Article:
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Lahore’s lost spring

Lahore, a centre for the arts and learning in the early 20th century, has been the custodian of a plural, vibrant culture for decades. Its walled city, unlike several other old settlements, has continued to survive despite the expansion of the city. So have its peculiar features: its dialects, cuisine, community linkages and, of course, rich festivals such as Basant. As the capital of Punjab, Lahore used to celebrate Basant — the arrival of spring — in a colourful manner.

Since the medieval times, Basant was acknowledged and celebrated by the Chishti saints. Nizamuddin Auliya of Delhi turned it into an act of devotion, and Amir Khusrau’s songs captured the multi-layered evolution of this festival.

Punjabi poets such as Shah Hussain gave a Sufi flavour to it. Hussain, in one of his kaafis, says: “The Beloved holds the string in his hand, and I am His kite.” The festival offered a meaning to all and sundry: from playful kids to lovers and Sufis; from profit-seekers who developed livelihoods around the festival to the community as a whole.

Basant was celebrated by all communities prior to Partition: Hindus, Muslims and Sikhs treated it as a Lahori festival with an identity linked to the city. In this milieu, Allama Iqbal was known to be an avid kite flier. But the post-1947 rise of clerics meant that inclusive cultural practices were to be treated with suspicion. For many decades, the Pakistani mullahs have ranted against Basant as an “unIslamic” festival and one that endangered public morality.

Unfazed by these fatwas, Lahoris continued with the festival. It even received state patronage on various occasions. A citizen of Lahore, Mian Yousaf Salahuddin (the grandson of Iqbal), turned his old Lahore haveli into a cultural hub and, over time, Basant celebrations became an international attraction. By the 1990s, proactive civil servants turned Basant into a great regional festival. Lahore’s then deputy commissioner, Kamran Lashari, provided full backing to the holding of this event in the 1990s. That was perhaps the time when Basant also became most controversial due to its scale and the increased hazards of unregulated kite-flying in which metallic or chemical-coated string was used.

The use of this string instead of the traditional dor caused many deaths each year and the local government was unable to enforce regulations on its usage. The metallic wire would get entangled in electricity cables in the old city, leading to electrocution. The courts intervened and asked the Punjab government to ban the festival in 2007.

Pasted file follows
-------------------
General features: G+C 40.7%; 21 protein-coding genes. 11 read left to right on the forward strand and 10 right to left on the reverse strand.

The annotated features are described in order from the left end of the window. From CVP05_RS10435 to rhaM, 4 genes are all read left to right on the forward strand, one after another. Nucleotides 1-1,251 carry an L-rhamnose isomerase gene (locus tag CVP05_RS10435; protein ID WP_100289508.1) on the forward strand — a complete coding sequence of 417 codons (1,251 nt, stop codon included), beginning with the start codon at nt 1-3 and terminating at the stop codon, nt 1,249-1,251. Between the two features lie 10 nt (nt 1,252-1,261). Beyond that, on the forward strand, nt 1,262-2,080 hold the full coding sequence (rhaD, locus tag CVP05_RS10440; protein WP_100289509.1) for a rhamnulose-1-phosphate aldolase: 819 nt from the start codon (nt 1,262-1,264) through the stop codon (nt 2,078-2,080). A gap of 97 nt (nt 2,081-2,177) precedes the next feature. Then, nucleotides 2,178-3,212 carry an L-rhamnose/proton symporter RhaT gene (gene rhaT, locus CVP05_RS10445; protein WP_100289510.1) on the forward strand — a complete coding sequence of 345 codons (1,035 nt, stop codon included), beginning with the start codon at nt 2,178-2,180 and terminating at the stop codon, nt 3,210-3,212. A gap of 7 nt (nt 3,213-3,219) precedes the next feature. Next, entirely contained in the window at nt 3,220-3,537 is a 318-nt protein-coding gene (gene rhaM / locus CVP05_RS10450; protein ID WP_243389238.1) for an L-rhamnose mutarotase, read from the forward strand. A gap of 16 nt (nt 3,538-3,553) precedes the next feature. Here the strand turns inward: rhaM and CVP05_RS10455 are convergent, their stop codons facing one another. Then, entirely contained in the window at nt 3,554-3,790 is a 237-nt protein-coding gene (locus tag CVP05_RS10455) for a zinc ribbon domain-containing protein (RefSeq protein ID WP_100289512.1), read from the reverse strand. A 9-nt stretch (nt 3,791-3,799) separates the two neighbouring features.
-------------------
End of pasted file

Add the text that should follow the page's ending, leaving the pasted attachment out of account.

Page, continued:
Ironically, the banning of Basant did not take place in the name of religion but through a public interest litigation. However, the ideological opponents of Basant have been happy with the outcome and have created an uproar each time someone raised the question of reviving Basant after putting safety measures in place. But Lahore is a poorer place now. It is devoid of this public celebration, especially for thousands of impoverished workers in the old city and neighbouring towns where Basant was celebrated with great fervour. […]

March 22nd, 2012|Arts & Culture, Lahore, Pakistan, Published in Indian Express|8 Comments

Pakistan loses young Facebook friends

Raza Rumi was quoted by the Australian here:
The Lahore High Court banned access to the social networking site on Wednesday after conservative Islamic lawyers argued the Everybody Draw Mohammed Day page was blasphemous. Hours later the state extended the ban to YouTube and by Thursday morning BlackBerry services had been pulled as fusty bureaucrats got wise to its Facebook application.
Before the end of the day BlackBerry services were restored under pressure from corporate and political heavyweights who, notwithstanding their religious devotion, drew the line at interference with business.
“Text messaging and Facebook are incredibly important in Pakistan because they are the only way many young people can keep in touch and form relationships,” said Lahore-based blogger and TV producer Farzana Fiaz. “There are no clubs or pubs here. Socially it’s very segregated and if you’re seen talking to a boy neighbours will talk and it could get you into a lot of trouble.”
Ms Fiaz, a British-born Pakistani, said she was torn. “I have seen on Facebook (she has found a way around the ban) that a lot of my younger, more liberal friends are totally opposed to the ban and see it as an infringement of their civil liberties and even their human rights,” she said.
Raza Rumi, editor of liberal Friday Times and founder of the e-zine Pakistan Tea House, described the ban as “ludicrous”. He had no argument that the Everybody Draw Mohammed Day campaign – reportedly a response to death threats against the South Park TV show creators for depicting Mohammed in a bear suit – was offensive to Muslims. […]
May 22nd, 2010|media, Pakistan|4 Comments